Business

Power from dairies envisioned

A Bakersfield attorney and third-generation dairy farmer Monday announced the formation of a "waste-to-energy" company that will work with farmers and Pacific Gas & Electric Co. to turn cow manure into natural gas.

Meanwhile, a Palo Alto-based biotechnology company and two Visalia-based dairy technology companies also announced plans Monday to build a separate facility that would generate energy from dairy waste to power a new ethanol plant in the San Joaquin Valley.

The news of the first operation from David Albers, who has a dairy in Fresno County, came in Tulare on the grounds of the World Ag Expo, which begins its three-day run today.

Albers, president of BioEnergy Solutions, said his company reached an agreement with PG&E to provide natural gas created from animal waste and other renewable sources to the state's largest electricity provider.

PG&E will use the natural gas from BioEnergy Solutions to deliver renewable electricity to its customers in central and northern California. Albers said. BioEnergy, based in Bakersfield, is expected to break ground on the project in the spring at Albers' Vintage Dairy in Riverdale and begin delivering renewable natural gas to PG&E in the summer.

Under the agreement, BioEnergy will deliver up to 3 billion cubic feet of renewable natural gas a year to PG&E, enough to meet the electricity needs of about 50,000 California homes.

Last November, another company, Microgy Inc., a subsidiary of Environmental Power Corp. in Portsmouth, N.H., announced that it would be working with six large dairies in the Valley to turn cow manure into natural gas.

BioEnergy will compete with Microgy, Albers said, adding that he believes his company offers greater flexibility to dairy operators because it is open to various technologies.

BioEnergy is owned by American Dairy Parks, which works with dairy operators to create "vertical integration" from farming crops, producing milk, processing it and, now, putting in waste-to-energy systems.

Albers, who has an exhibit at Dairy Pavilion No. 6221, said farmers can benefit from such systems: "This agreement turns what would otherwise be a growing problem for farmers into a new revenue source and helps PG&E reach the environmental goals set by the company and the state."

Albers is a Bakersfield lawyer who has represented various dairy operators in litigation that has surrounded their efforts to locate in the central San Joaquin Valley. He is currently representing a dairy operator who wants to put two dairies on land west of Earlimart. That effort has drawn criticism from some who say they fear dust, odor and flies will foul the tiny town of Allensworth, a site dedicated to California black history.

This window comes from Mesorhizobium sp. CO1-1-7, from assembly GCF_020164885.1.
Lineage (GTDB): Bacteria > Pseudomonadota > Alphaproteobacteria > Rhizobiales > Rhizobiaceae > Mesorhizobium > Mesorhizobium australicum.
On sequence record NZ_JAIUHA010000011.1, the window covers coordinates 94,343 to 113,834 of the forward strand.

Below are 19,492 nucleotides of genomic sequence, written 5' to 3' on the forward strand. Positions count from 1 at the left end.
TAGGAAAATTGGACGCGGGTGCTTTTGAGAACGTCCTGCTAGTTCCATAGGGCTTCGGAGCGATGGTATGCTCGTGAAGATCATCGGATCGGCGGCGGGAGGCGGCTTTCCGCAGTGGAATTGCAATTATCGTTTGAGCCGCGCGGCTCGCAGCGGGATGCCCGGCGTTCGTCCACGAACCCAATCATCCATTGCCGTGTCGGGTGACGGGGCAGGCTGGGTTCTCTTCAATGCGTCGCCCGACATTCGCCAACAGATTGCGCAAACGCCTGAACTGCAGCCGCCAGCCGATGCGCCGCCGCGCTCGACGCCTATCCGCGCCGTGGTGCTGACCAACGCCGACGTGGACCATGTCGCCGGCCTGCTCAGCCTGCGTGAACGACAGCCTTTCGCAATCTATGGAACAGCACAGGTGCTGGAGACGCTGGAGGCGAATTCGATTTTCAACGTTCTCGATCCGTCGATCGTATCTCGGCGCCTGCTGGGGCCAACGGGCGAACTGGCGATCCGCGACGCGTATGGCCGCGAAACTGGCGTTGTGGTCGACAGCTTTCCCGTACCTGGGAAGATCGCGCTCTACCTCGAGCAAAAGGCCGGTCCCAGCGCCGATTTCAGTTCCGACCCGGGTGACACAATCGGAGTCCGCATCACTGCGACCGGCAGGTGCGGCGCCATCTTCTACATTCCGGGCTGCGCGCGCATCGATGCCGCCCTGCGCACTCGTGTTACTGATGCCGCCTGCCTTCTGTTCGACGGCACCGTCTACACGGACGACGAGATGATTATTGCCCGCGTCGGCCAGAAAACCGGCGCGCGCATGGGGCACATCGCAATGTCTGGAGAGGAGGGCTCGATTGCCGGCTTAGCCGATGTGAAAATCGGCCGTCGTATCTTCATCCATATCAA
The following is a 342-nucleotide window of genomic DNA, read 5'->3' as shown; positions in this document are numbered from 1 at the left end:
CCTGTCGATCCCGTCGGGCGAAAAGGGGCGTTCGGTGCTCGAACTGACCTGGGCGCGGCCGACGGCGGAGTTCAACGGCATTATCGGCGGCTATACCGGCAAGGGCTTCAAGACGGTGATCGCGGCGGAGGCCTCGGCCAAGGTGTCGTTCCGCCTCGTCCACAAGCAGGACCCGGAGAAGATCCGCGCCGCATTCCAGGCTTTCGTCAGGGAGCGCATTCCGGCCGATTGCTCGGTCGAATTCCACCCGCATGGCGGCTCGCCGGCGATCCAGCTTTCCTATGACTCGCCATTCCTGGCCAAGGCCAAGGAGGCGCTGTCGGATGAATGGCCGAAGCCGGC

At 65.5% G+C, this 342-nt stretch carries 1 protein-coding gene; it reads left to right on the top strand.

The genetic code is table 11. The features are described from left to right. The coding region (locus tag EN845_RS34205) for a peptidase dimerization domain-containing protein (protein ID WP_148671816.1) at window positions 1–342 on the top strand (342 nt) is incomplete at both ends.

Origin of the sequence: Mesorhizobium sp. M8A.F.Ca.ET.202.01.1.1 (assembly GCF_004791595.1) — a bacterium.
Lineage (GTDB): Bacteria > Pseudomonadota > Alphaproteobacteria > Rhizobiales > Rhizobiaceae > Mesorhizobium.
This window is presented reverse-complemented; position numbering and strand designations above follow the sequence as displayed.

BioEnergy Solutions designs, builds and maintains the waste-to-gas system on the farm or at a processing facility, then sells the natural gas to power generators. Property owners will share in the sales of biogas and carbon credits.

"BioEnergy Solutions was founded by dairymen, and we understand the challenges agriculture faces in the coming years to reduce emissions," Albers said.

At the Vintage Dairy, manure from the farm's 3,000 dairy cows will be flushed into covered lagoons that will trap the methane gas produced as the manure decomposes. The methane will be "scrubbed" to remove carbon dioxide and corrosive materials to meet PG&E standards for power plants, then delivered to PG&E through the utility's pipeline and used to produce renewable energy.

A Web site is under construction at www.bioensol.com

In the second waste-to-energy system, Palo Alto-based Human BioSystems announced that its subsidiary, Fresno-based HBS BioEnergy, has formed a venture with Visalia-based Dairy Development Group and Agrimass Enviro-Energy to build its facilities.

"The joint venture involves developing and operating an innovative agricultural waste-to-energy park," Len Chapman, chief executive of the two Visalia-based companies, said in a prepared statement.

"This is the perfect model for agricultural production because it takes a problem -- manure -- and turns it into power, which then powers the ethanol plant that produces cleaner-burning fuels," Chapman stated.

The companies involved did not disclose where they plan to build the facilities, when construction might start or how much the project was expected to cost.

Nancy Lockwood, a public relations representative for the two Visalia-based companies, said the companies have not yet filed initial paperwork with any regulatory agencies for the project.

Claude Luster, president of HBS BioEnergy, said in a prepared statement that the proposed facilities would also help dairies tackle water-quality and air-emissions concerns.

The combination of a dairy waste power generation facility and an ethanol plant may be the first such integrated project ever proposed, he added.

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